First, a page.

‘Robots replacing soldiers won’t make anybody safer’
Robotics firm 'Boston Dynamics' has designed a ‘Terminator-style’ robot named Atlas. It's been created to replicate the ability to balance and move the way humans do.
RT: This robot is very agile, but the company that makes that is also making robots for military use. What sorts of concerns do you have about that?
Mark Gubrud: Absolutely. I think that Atlas Robot has got a lot of attention because it is a humanoid robot, it looks a lot like the Terminator, and it was developed for the DARPA Robotics Challenge, which is pitched as disaster-relief, but everybody understands that they are ultimately interested in robot soldiers as well.
I would tend to look though more at developments in the area of autonomous missiles and drones, undersea and oversea systems that are things that look more like conventional weapons - tanks as well, and sentry systems - that are robotized, that have artificial intelligence embedded in them which allows them to make the decision to attack a particular target on the basis of some sort of criteria.
The US at the moment is proceeding quite a lot, with what they call, semi-autonomous weapons systems. Ostensibly they are hunting for something that a human has already decided should be attacked. But then you send the robot out on this mission to find an object that meets that description. Of course if it finds more than one, as this typically is going to happen in a war- there is going to be more than one tank of the same type, more than one ship of the same type- the weapon is going to have to decide which one to attack. So it is essentially choosing targets.
RT: But there are benefits too - presumably if you have these robots, you don’t have to send soldiers to do the same job.
MG: Well, that’s right, but I’m not sure that this means, in the long run, that soldiers or anybody is going to be safer. I fear the rise of a new or reheated strategic arms race [between] three major powers: the US, Russia, and China, and other major powers. This is not going to make anybody safe. Now people say that these autonomous weapons might be more selective and could actually protect civilians, do a better job of not hitting targets you don’t want to hit. But there is no particular reason why you have to take humans out of the loop in order to do that. If you have some kind of technology artificial intelligence centers, whatever, that enables humans to make a better dissension as which target to attack- you don’t have to take human out of the loop in order to use that.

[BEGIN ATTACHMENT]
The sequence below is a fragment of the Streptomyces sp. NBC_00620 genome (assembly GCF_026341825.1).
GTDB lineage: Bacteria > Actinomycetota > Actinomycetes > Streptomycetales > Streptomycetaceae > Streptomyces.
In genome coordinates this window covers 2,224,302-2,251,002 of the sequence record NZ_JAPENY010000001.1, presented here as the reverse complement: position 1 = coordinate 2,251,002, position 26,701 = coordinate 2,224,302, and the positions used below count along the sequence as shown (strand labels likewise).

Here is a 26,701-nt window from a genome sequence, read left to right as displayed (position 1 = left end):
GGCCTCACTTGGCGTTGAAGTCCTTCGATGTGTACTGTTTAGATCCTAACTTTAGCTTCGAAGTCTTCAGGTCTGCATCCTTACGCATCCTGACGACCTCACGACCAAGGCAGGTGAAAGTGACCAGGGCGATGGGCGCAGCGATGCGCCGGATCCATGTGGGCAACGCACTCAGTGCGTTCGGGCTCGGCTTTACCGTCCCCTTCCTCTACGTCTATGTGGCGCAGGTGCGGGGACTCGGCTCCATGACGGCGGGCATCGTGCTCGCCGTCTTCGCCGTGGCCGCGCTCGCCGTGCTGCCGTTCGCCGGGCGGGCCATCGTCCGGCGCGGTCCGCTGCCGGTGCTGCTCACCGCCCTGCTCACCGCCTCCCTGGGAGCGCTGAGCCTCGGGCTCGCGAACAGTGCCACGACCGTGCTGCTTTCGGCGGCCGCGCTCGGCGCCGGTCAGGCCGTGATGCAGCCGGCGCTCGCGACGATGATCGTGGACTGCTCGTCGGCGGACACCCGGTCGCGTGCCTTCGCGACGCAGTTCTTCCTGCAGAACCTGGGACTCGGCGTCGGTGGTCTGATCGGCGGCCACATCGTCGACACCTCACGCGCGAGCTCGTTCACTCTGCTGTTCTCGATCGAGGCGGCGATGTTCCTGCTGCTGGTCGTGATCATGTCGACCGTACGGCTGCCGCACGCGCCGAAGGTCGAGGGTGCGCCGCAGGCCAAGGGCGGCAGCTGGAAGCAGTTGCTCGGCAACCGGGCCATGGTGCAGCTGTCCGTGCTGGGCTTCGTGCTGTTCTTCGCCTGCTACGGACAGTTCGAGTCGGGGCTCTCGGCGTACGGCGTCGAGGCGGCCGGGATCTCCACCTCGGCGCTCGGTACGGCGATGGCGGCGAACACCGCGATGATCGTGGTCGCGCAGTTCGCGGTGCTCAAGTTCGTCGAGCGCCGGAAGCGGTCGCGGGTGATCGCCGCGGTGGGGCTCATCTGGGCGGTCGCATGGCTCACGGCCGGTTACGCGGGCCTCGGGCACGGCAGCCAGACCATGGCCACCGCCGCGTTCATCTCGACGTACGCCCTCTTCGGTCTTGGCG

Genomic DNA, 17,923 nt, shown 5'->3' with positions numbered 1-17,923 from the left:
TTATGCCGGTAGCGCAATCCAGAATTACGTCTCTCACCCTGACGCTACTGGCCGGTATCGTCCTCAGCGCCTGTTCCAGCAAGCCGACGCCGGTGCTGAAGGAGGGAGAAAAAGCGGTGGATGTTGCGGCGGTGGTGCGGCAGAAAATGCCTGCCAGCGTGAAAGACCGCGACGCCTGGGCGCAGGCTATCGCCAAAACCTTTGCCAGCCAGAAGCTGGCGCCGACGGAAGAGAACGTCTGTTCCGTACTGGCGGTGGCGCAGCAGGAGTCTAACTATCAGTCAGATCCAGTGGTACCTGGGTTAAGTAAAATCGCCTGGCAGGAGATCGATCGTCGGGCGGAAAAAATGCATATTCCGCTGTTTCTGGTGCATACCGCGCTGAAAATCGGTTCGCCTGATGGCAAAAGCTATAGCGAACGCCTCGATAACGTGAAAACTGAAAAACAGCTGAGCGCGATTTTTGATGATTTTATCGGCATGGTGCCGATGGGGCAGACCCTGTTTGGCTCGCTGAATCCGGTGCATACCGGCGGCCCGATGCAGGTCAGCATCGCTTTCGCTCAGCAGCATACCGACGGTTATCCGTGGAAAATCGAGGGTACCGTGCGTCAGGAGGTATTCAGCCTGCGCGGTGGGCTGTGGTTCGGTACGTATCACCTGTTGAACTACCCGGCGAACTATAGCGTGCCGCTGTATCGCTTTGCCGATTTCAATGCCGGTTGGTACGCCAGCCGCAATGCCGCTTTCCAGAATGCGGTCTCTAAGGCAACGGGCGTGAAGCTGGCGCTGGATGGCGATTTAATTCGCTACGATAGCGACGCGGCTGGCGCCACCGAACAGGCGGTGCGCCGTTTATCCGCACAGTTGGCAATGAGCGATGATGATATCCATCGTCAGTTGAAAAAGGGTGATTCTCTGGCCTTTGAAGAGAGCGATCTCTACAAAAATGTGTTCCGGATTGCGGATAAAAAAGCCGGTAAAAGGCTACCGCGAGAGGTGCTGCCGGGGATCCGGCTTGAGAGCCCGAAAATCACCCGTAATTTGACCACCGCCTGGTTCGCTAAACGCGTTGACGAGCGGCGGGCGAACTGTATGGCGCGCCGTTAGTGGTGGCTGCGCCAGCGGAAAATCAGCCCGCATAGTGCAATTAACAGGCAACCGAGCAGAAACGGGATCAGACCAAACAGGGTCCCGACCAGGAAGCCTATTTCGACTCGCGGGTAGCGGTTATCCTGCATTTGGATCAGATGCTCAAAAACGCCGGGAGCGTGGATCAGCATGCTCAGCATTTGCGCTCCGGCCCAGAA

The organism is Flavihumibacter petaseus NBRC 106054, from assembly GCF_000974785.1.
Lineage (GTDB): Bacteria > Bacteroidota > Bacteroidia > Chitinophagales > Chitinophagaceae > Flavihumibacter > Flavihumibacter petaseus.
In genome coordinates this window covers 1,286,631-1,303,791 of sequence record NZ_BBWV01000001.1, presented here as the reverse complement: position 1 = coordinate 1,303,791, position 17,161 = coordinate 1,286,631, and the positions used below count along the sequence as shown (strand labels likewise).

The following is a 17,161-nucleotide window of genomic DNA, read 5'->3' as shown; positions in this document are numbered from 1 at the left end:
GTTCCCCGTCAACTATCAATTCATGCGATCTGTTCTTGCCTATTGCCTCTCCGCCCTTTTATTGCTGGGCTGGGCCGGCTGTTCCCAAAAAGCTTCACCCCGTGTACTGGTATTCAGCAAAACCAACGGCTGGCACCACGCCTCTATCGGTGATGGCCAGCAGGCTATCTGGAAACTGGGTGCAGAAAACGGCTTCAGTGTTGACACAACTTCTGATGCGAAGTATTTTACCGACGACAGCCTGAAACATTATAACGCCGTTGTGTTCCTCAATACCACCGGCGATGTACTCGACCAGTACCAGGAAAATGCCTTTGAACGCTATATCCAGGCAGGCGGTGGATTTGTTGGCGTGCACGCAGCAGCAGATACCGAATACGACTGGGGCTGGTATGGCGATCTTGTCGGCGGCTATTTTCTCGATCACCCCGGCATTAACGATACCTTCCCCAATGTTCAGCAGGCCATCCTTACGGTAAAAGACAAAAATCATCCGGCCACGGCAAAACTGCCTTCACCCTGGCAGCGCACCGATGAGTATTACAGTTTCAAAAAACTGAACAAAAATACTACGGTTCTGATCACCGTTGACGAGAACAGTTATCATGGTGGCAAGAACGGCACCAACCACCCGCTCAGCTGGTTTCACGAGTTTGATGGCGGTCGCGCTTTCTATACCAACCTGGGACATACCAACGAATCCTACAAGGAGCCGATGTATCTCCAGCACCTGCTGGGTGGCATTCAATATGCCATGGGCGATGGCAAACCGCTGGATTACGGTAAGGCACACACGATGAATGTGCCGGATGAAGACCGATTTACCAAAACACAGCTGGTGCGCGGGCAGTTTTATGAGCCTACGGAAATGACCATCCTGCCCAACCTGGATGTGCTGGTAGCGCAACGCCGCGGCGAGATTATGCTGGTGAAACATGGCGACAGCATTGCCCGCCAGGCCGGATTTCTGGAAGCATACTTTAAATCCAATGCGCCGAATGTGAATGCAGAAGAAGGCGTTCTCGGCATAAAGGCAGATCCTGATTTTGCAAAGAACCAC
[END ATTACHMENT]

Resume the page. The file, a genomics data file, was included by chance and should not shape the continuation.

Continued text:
RT: There might be a lot benefits from having technology like this. How would you like the robots being used?
MG: Robots can be used to do useful work for people. We should judge everything they do on that standard: is that helping people or not. But I think that turning the conduct of warfare over to machines is extremely dangerous - it’s something that we should avoid simply because we need to be ending war, not extending it into a robot era.
But that could be an arms race- what these things can lead to is extremely dangerous. I support an agreement that would implement an international requirement for accountable human control and decision in every use of a weapon. This could be verifiable if this nation would just keep records if they have a remotely operated weapon, have some records that show that a human made the decision to fire that weapon; keep those records encrypted and secret unless somebody comes along and says: “Oh, I was attacked by an illegal autonomous drone, and they could prove that it was not autonomous.”
The statements, views and opinions expressed in this column are solely those of the author and do not necessarily represent those of RT.